Programme 1 – Boston Ballet: London Coliseum. 3 July 2013

Boston a gut

Whitnet Jensen takes air guitar to new heights in Jorma Elo's Plan To Be. Photo by Gene Schiavone

Whitney Jensen, Jeffrey Cirio and Bo Busby put their feet up in Jorma Elo’s Plan To Be. Photo by Gene Schiavone

London Coliseum’s curtain rose at 7.30 to applause at the sight of a host of ballerinas bathed in pale blue light standing in readiness for George Balanchine’s Serenade. Not a bad way for Boston Ballet to start their first tour to London in 30 years.

Traditionally associated with Balanchine, the company’s Serenade was lovely to watch without knocking the socks off – Misa Kuranaga was particularly good with a dazzling array of sharply executed spins. The other Balanchine piece of the night, Symphony in Three Movements, packed more punch and saw the entire company throwing themselves into their jumps and turns with an attacking drive and flair. Again it was one of ladies that stood out; this time it was Kathleen Breen Combes who displayed an easy confidence and a wonderfully playful expression.

It wasn’t all about Balanchine though. This opening programme included work created over the course of a hundred years. Oldest of them was Nijinsky’s 1912 Afternoon of a Faun, the music to which was played rather well by the Royal Philharmonic Orchestra here. Altan Dugaraa made a decent faun with an impressive leap but there was a distinct lack of sexual tension on show, although a row of young girls in the stalls seats did giggle nervously when Lorna Feijóo reached forward to taste the grapes strapped to his groin.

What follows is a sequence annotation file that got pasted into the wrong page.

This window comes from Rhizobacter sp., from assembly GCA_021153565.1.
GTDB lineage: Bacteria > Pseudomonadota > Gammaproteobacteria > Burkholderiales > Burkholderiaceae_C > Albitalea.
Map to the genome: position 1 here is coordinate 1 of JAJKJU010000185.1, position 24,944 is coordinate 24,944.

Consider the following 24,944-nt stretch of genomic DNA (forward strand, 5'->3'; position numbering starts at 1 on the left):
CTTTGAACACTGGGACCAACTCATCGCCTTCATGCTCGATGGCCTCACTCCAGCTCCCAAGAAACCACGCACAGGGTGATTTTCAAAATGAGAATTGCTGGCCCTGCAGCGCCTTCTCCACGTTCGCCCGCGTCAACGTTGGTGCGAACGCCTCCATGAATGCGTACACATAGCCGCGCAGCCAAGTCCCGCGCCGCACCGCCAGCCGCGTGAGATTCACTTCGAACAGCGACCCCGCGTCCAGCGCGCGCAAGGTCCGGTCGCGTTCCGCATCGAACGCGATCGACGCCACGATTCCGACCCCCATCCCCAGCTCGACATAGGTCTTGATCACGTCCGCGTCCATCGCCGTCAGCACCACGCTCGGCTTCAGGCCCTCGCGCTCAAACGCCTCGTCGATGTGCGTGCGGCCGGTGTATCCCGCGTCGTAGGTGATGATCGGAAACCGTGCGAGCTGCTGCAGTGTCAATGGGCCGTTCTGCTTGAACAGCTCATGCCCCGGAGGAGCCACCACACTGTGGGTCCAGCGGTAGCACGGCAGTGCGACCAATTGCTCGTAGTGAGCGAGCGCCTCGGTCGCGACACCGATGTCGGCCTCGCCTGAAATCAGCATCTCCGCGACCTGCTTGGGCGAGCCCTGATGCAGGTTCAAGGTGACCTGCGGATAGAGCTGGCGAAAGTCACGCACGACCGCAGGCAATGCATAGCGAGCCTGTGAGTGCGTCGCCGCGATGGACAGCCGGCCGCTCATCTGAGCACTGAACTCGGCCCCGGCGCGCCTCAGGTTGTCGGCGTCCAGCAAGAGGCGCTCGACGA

The highlight of the night was the newest work. Plan to B, created on the company in 2004, came from the mind of Jorma Elo, Boston Ballet’s resident choreographer. It played beautifully to the six dancers’ strengths; fast yet elegant it captured the restlessness of Biber’s baroque chamber music in a constant seam of motion. Lia Cirio gave a series of delicious body ripples, Whitney Jensen was a veritable cornucopia of intriguing body shapes and Jeffrey Cirio offered up some remarkably athletic twisting leaps. It was a dynamic and bold performance which neatly summed up the forward thinking approach of a company that had appeared to be in the doldrums a decade or so ago and which is a joy to have now in the capital.

Programme 1 runs again on 4, 6 & 7 July 2013 while an even more exciting looking Programme 2 (that includes Kylián, Forsythe and a dash of Wheeldon) runs from 5-7 July. Tickets can be bought from the eno website.

Gerard Davis

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